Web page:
Central bank digital currencies could help improve financial inclusion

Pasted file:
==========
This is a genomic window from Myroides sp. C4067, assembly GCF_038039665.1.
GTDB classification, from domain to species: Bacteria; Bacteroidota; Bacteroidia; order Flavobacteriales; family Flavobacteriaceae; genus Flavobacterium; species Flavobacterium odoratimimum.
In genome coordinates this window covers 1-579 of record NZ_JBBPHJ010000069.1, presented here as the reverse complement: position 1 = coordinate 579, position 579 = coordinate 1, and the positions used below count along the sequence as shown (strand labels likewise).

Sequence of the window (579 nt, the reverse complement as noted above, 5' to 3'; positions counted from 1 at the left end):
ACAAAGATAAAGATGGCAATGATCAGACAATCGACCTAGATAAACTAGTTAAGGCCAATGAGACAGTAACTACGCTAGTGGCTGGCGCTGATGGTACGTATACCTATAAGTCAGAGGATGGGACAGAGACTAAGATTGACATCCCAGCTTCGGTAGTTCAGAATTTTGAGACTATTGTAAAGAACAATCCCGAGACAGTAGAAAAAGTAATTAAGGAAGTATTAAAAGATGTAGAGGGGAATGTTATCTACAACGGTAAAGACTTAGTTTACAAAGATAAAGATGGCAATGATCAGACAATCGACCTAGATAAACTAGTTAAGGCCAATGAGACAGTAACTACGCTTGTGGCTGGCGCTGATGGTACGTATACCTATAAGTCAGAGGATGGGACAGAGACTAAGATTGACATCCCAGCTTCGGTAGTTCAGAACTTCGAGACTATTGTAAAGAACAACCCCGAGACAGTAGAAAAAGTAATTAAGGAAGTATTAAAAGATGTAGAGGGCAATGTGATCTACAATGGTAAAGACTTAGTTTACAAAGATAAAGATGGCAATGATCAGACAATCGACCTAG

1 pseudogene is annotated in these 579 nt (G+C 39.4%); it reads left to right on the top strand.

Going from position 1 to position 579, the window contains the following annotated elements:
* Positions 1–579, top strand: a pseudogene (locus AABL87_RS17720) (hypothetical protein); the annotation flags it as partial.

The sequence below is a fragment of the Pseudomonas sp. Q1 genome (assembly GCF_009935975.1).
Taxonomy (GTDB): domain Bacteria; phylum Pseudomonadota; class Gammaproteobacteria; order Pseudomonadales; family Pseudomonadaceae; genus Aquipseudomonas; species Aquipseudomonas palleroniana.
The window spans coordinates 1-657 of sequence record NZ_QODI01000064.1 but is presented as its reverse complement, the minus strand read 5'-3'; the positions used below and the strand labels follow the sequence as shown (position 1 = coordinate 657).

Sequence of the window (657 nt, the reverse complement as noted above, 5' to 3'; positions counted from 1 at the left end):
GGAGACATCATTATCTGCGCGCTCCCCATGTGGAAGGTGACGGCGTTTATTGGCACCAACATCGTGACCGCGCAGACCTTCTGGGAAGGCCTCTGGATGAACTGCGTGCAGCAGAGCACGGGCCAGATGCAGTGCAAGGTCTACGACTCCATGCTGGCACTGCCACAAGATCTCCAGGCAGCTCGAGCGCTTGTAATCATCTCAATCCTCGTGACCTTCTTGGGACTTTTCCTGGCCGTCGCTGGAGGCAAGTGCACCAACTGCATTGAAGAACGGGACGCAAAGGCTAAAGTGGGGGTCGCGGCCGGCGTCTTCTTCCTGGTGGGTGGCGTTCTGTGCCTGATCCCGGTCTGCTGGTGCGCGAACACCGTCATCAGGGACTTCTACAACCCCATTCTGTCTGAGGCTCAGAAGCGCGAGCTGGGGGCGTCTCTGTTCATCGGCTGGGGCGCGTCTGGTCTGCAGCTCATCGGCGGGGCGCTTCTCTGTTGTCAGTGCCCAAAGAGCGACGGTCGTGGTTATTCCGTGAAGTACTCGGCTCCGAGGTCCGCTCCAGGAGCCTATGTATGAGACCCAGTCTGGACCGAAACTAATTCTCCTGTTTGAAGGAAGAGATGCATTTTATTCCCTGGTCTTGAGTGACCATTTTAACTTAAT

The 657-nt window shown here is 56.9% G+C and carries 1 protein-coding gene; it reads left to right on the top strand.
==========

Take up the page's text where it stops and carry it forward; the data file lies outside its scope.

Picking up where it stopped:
People are using cash less, and plastic more. But this presents a problem for unbanked and underbanked people. There are still a significant number of Canadians who don’t have a bank account. They can’t participate fully in the digital economy, but central bank digital currencies could help them do that. The Bank of Canada is one of the central banks considering a digital currency, and one of its main benefits is inclusion, says Katrin Tinn, an Assistant Professor of Finance at McGill. A CBDC would be like a physical dollar in that anyone could hold them, and whether or not someone has a bank account. But because they are digital, they could also be used make digital transactions through e-commerce sites, with the added certainty of the backing of a country’s central bank.